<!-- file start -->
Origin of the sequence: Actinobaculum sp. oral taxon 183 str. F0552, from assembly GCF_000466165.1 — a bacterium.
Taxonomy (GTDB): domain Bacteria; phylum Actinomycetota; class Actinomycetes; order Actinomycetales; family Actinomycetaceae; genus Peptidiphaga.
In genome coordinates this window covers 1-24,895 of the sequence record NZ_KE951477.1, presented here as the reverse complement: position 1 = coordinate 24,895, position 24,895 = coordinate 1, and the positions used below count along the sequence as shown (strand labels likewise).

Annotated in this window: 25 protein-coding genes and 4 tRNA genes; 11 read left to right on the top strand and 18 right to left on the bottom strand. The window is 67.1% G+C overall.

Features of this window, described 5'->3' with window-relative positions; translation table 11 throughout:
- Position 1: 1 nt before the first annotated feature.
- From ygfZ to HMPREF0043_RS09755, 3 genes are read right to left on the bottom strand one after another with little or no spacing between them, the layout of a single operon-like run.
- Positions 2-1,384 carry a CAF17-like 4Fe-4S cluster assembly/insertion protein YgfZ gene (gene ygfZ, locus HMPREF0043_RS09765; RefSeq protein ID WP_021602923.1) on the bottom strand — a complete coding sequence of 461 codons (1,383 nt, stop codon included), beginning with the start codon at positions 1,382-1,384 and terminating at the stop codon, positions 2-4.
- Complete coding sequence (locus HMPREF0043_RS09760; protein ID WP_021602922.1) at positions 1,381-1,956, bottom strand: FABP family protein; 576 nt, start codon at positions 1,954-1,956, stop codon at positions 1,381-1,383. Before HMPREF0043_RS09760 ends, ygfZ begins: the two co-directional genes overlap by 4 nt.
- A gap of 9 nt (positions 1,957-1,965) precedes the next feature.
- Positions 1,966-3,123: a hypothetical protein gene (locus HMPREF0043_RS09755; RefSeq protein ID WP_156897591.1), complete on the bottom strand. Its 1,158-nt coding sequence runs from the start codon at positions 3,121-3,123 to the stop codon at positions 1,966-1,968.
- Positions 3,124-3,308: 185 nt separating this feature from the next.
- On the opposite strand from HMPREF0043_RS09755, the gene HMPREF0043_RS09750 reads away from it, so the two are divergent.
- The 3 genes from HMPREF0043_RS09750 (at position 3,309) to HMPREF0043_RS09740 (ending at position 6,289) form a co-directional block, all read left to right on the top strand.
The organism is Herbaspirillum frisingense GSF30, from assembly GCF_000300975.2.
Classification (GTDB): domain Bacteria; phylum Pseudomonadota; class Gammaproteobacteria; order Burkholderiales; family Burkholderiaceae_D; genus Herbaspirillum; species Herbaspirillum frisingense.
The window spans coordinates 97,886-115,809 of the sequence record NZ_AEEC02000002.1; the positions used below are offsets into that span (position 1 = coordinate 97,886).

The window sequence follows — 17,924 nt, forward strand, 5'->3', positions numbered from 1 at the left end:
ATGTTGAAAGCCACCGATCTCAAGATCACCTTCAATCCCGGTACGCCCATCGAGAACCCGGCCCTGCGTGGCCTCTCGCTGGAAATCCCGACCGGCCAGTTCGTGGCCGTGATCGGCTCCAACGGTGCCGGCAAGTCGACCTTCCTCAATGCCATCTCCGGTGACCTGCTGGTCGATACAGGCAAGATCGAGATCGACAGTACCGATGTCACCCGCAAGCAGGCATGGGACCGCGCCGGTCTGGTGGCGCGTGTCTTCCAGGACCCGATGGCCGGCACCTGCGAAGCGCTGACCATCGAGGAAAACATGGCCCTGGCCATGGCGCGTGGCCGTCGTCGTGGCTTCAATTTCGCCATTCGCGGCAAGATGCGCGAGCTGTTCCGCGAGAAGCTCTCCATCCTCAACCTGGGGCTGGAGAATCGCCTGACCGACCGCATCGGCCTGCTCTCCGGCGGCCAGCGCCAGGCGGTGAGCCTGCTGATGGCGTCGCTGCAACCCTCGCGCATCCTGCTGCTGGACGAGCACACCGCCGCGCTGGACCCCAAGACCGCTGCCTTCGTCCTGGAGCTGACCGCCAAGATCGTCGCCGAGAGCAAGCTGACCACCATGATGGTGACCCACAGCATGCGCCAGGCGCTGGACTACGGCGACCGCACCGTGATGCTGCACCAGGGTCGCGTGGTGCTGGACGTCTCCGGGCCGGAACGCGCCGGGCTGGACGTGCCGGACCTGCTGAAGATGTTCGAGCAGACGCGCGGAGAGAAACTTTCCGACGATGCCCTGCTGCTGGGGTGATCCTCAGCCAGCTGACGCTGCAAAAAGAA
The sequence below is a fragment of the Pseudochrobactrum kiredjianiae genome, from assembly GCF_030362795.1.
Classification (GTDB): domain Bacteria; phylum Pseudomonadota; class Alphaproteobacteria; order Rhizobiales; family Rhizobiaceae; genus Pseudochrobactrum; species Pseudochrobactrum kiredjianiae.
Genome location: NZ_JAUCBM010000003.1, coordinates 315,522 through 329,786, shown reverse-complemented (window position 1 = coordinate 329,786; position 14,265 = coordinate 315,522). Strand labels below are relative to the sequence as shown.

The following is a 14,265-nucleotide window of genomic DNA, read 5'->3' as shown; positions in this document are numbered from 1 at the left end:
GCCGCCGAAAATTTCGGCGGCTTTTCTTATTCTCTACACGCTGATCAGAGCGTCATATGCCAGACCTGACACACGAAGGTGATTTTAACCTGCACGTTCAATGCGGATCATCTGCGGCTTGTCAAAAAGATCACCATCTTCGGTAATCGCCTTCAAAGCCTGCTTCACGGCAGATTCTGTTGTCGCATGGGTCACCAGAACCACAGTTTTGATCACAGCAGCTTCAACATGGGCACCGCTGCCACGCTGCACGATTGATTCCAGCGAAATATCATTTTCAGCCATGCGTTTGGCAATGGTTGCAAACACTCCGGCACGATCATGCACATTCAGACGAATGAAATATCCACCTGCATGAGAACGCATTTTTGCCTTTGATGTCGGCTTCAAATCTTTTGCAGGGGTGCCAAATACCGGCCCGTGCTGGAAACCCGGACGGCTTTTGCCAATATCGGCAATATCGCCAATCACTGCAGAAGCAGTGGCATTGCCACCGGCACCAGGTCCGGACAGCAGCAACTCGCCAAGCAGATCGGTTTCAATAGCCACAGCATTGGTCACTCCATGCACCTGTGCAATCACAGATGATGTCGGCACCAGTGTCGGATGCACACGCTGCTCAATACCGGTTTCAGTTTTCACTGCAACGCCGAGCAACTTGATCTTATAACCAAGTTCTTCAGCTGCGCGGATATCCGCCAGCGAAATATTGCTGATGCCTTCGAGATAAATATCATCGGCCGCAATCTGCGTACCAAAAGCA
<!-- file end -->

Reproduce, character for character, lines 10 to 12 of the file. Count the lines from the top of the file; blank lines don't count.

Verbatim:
- A gap of 9 nt (positions 1,957-1,965) precedes the next feature.
- Positions 1,966-3,123: a hypothetical protein gene (locus HMPREF0043_RS09755; RefSeq protein ID WP_156897591.1), complete on the bottom strand. Its 1,158-nt coding sequence runs from the start codon at positions 3,121-3,123 to the stop codon at positions 1,966-1,968.
- Positions 3,124-3,308: 185 nt separating this feature from the next.